If we can listen to what the child has to say and practice active listening at the moment that the child is getting stuck, we can send a very powerful message to that young child. And that message is:
“What you have to say is worth listening to, no matter how it comes out. I'm listening to what you have to say more than how you say it”.
So, you or your child stutters.
Before you consult too much with Dr. Google, let us share some helpful facts to steer you in a helpful direction (also see our infographic).
Sometimes the best place to start is to understand what stuttering is NOT...
Stuttering is NOT an emotional problem
Stuttering is NOT a cognitive problem
Stuttering is NOT caused by parents
Stuttering is likely pre-wired, within the child's neurophysiological "wiring" at birth. Often, stuttering first appears years later during the developmental years of 2-8, correlated to developmental and/or environmental conditions.
Many kids go through some dysfluency or fluency instability for a period of time and move through it. The incidence is probably underreported for those who are younger and experience disfluency for shorter durations of time.
Research suggests that five out of a hundred (5%) kids stutter for six months or more, and only one out of a hundred (1%) retain the trait into adulthood.
So, there is a strong likelihood that this is not going to be a lifelong trait. This can be something optimistic to know, and valuable to keep in mind.
With that being said, when your child is stuttering, you don't care about statistics. You don't want your child to become a statistic.
So I think it's really important for people who care for families to remember that.
Parents don't need statistics. They need help as parents and they want to help their child the very best they can.
I think finding what's right for you, finding the right resource of information for yourself is the best thing you can do. Anyone who knows me, and anyone who knows this issue would agree that binging on Dr. Google is probably the worst thing you could possibly do!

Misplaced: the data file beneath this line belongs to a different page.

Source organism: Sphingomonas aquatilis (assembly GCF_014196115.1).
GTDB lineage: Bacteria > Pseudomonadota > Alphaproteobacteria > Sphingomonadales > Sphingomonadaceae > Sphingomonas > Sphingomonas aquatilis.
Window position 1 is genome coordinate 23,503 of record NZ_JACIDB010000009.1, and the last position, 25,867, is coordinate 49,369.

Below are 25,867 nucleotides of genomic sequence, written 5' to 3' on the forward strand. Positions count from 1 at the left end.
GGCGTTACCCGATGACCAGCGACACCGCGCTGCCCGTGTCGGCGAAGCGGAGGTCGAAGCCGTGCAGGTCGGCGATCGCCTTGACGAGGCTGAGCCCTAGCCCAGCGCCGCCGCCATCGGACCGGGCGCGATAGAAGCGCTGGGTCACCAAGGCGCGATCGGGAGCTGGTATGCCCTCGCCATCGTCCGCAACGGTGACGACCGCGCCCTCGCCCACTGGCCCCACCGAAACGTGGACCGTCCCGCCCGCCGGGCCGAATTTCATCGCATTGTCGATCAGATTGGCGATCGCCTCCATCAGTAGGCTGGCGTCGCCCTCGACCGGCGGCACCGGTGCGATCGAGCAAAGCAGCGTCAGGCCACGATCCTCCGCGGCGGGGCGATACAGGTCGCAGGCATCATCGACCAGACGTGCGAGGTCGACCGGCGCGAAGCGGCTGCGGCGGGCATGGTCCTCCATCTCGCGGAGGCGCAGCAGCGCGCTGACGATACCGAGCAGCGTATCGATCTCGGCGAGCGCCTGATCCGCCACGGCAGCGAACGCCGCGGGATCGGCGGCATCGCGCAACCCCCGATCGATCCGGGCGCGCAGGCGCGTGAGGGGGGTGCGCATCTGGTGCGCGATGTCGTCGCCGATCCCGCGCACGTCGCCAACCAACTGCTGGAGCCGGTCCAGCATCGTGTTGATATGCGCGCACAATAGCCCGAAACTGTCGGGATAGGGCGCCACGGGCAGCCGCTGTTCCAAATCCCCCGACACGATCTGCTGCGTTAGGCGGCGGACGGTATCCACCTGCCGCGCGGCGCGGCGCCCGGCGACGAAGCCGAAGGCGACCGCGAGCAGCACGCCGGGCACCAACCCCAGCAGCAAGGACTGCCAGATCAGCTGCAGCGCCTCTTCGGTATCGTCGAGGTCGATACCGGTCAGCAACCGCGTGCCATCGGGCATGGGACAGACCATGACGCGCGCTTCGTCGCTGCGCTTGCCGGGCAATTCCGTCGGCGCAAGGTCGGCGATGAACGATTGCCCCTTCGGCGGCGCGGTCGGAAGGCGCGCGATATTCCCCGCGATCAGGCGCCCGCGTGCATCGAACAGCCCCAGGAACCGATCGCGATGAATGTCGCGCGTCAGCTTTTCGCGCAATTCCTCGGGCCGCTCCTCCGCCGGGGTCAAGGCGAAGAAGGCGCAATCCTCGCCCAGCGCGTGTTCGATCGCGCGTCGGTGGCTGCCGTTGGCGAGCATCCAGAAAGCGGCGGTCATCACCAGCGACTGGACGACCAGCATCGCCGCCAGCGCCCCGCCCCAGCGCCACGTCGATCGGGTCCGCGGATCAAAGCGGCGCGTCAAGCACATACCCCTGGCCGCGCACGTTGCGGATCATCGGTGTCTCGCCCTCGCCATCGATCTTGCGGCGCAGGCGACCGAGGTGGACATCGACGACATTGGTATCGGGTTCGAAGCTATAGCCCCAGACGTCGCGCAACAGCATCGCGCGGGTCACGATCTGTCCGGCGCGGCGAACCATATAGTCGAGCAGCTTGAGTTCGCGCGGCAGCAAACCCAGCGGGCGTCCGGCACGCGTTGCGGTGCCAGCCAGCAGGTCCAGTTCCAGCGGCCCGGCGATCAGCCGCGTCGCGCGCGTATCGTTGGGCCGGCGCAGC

There are good resources out there, and support groups for families who are dealing with this issue with their children.
We are not the only address, but we can be a good one for you.
You can contact us. Stay tuned as we roll-out more content, videos and free webinars like this!
Click the video above to check it out!
some tips and strategies for working with your pre-schooler who stutters:
1. Understand the whole child
What are their language skills?
Are they having trouble with language?
Do they have trouble understanding language?
Maybe they understand language very well, but they have trouble expressing themselves. You want to understand everything about their language.
2. Look at their temperament
Some kids are really rough and tough, ‘rock’em sock’em’. They just keep ticking, no matter what happens.
Some kids are really sensitive. They're sensitive themselves and they tend to be very sensitive towards others.
I'd work differently with a four-year-old with an easy going temperament versus one with a tougher temperament.
3. Provide CUSTOM therapy
Our goal, whatever approach we’re going to be employing is that we don't throw any approach or anything too rigid on anybody. We try to:
tailor fit the right therapy
borrow from the best research and popular approaches out there
But none of them are a cure-all for every child. So, it's a real decision-making process, engaging the parents, putting the parents in the driver's seat, and making sure that we're working with the child.
4. Treat them like people
we need to make sure that the communication that we encourage between parents and children is naturalistic, not artificial and plastic.